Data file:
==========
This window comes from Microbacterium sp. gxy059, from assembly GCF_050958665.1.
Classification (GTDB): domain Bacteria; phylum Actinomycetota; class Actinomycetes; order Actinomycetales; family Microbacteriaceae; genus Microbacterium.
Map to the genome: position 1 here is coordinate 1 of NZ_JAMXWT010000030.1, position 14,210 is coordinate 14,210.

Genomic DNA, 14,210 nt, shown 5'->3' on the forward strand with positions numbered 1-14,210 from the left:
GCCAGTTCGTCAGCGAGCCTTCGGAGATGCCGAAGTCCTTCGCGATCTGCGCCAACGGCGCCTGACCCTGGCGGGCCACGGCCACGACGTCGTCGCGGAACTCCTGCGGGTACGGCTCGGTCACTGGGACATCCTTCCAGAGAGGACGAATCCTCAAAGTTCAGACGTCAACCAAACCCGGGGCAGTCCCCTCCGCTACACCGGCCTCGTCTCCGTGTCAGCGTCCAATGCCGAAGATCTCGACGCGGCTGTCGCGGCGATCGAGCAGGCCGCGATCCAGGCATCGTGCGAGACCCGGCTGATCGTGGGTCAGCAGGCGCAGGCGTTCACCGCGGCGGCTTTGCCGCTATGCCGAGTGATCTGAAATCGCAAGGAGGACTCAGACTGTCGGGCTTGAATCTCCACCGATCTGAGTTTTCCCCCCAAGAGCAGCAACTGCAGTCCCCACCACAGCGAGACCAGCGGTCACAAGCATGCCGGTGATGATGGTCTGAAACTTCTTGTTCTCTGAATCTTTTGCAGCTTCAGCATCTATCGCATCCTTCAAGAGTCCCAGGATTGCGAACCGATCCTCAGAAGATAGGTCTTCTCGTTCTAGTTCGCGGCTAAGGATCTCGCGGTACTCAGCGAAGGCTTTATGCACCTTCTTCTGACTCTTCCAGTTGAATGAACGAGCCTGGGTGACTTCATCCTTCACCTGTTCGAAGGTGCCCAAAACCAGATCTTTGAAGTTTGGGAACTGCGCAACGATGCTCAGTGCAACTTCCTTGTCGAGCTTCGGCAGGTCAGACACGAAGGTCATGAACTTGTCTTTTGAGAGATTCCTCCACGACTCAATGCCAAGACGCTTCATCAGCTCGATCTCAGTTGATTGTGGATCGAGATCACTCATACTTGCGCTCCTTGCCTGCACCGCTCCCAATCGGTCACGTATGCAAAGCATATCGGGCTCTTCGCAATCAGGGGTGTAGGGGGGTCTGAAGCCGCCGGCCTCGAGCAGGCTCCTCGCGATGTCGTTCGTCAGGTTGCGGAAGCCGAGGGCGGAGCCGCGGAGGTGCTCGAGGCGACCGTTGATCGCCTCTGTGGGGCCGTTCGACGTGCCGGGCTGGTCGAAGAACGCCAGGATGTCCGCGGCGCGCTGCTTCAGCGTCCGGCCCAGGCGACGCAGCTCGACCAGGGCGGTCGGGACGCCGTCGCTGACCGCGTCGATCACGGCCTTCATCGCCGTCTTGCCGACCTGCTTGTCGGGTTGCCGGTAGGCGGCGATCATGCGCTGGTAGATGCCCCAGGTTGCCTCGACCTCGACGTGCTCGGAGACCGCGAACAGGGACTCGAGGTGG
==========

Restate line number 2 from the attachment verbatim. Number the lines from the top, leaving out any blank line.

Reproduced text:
Classification (GTDB): domain Bacteria; phylum Actinomycetota; class Actinomycetes; order Actinomycetales; family Microbacteriaceae; genus Microbacterium.